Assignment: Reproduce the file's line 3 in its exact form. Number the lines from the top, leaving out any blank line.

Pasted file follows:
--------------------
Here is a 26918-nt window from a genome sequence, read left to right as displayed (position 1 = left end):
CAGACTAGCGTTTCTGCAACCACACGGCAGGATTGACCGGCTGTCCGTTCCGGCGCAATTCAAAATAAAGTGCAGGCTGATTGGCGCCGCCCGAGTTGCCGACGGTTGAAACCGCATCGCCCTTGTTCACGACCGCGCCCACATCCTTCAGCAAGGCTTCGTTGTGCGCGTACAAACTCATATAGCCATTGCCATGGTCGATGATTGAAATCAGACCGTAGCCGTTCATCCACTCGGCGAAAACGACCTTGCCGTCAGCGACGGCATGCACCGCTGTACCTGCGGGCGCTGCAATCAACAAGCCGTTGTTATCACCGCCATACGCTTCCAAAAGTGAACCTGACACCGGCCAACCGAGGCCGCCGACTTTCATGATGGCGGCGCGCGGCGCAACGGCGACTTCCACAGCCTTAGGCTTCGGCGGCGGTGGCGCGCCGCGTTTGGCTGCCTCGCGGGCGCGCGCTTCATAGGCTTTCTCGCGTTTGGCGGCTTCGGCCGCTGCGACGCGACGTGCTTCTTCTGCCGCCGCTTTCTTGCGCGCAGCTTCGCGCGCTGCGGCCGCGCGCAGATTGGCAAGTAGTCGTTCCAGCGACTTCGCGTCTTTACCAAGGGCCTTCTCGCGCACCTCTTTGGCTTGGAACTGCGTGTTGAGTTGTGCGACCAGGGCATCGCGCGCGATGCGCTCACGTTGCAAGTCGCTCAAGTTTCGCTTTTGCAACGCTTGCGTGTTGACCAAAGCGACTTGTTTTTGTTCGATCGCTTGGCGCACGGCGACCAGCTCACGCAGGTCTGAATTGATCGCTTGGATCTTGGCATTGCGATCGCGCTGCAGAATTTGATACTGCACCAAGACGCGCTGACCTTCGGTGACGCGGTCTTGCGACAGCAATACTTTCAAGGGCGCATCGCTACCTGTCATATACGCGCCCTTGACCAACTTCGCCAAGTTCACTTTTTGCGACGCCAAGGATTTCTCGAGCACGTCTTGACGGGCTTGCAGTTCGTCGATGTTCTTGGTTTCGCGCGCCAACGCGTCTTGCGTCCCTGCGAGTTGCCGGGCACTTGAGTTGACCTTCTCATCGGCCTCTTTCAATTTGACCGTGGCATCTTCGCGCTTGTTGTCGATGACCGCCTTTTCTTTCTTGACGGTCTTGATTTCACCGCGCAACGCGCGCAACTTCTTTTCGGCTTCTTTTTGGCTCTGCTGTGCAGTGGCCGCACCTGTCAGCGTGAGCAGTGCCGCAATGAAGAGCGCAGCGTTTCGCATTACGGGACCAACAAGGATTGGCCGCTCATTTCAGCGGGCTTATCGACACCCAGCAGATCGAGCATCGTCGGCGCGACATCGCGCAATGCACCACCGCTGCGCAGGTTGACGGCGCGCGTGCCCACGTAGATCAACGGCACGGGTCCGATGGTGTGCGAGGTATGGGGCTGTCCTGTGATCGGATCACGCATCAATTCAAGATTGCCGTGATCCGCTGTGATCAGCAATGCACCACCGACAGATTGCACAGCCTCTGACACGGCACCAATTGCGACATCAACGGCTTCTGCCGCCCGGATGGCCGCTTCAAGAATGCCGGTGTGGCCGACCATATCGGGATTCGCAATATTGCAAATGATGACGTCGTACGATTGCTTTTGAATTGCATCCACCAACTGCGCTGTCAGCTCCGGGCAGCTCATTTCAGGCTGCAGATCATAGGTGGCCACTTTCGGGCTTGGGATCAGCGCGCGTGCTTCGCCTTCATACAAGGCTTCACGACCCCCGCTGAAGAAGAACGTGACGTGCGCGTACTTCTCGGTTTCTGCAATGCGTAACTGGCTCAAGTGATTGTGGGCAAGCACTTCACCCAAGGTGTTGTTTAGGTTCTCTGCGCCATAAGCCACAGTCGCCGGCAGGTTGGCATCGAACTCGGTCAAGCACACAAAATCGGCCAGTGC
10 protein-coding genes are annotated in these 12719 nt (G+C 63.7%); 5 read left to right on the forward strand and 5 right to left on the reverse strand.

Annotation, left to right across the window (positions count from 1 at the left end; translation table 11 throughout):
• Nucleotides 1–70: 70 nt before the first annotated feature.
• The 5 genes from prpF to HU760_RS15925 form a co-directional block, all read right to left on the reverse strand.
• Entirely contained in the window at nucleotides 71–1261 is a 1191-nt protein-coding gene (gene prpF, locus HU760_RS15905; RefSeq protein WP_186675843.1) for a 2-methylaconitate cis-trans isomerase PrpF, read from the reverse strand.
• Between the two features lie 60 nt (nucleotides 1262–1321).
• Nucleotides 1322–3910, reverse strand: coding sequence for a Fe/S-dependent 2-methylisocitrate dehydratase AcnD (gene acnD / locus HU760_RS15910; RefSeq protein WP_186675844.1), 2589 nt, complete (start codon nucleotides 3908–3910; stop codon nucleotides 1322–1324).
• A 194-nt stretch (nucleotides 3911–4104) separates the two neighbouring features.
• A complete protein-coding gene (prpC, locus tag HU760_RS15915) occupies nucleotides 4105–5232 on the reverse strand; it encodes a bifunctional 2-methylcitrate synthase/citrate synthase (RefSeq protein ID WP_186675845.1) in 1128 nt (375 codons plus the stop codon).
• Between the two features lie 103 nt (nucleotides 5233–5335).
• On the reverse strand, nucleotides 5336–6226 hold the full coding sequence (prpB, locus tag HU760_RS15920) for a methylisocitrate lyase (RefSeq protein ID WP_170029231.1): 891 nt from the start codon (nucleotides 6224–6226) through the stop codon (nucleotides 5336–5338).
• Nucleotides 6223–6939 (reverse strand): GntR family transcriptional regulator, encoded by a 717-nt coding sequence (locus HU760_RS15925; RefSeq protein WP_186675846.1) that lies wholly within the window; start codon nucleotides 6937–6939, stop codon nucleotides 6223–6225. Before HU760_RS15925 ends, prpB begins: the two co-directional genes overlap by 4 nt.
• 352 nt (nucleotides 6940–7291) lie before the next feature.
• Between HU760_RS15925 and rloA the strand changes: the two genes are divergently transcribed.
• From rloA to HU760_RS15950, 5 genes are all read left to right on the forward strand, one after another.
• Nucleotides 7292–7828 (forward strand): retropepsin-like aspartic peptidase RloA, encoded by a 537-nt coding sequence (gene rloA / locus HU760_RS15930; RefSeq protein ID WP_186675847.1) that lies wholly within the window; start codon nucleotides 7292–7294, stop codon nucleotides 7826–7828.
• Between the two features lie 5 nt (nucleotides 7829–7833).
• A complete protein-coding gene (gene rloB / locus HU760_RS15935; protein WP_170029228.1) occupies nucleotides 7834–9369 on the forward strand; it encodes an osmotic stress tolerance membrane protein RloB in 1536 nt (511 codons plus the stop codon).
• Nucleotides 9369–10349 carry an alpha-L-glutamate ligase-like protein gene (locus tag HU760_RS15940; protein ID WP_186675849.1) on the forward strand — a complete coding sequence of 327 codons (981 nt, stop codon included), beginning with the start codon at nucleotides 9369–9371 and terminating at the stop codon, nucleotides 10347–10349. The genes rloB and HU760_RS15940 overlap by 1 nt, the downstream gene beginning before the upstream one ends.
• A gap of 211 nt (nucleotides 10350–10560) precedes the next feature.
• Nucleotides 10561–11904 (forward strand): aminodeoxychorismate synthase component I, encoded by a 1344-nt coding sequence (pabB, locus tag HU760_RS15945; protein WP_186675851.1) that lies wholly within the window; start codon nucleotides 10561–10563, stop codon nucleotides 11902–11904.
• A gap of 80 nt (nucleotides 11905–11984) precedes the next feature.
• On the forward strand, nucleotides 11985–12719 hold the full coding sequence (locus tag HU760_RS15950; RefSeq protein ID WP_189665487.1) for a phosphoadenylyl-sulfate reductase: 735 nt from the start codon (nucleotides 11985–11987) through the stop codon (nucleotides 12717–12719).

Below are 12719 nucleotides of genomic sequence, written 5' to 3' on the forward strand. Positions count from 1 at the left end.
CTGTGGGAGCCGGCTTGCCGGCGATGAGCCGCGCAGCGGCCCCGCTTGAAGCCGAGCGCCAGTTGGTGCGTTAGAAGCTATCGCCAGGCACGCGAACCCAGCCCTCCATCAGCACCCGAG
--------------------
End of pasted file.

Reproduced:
10 protein-coding genes are annotated in these 12719 nt (G+C 63.7%); 5 read left to right on the forward strand and 5 right to left on the reverse strand.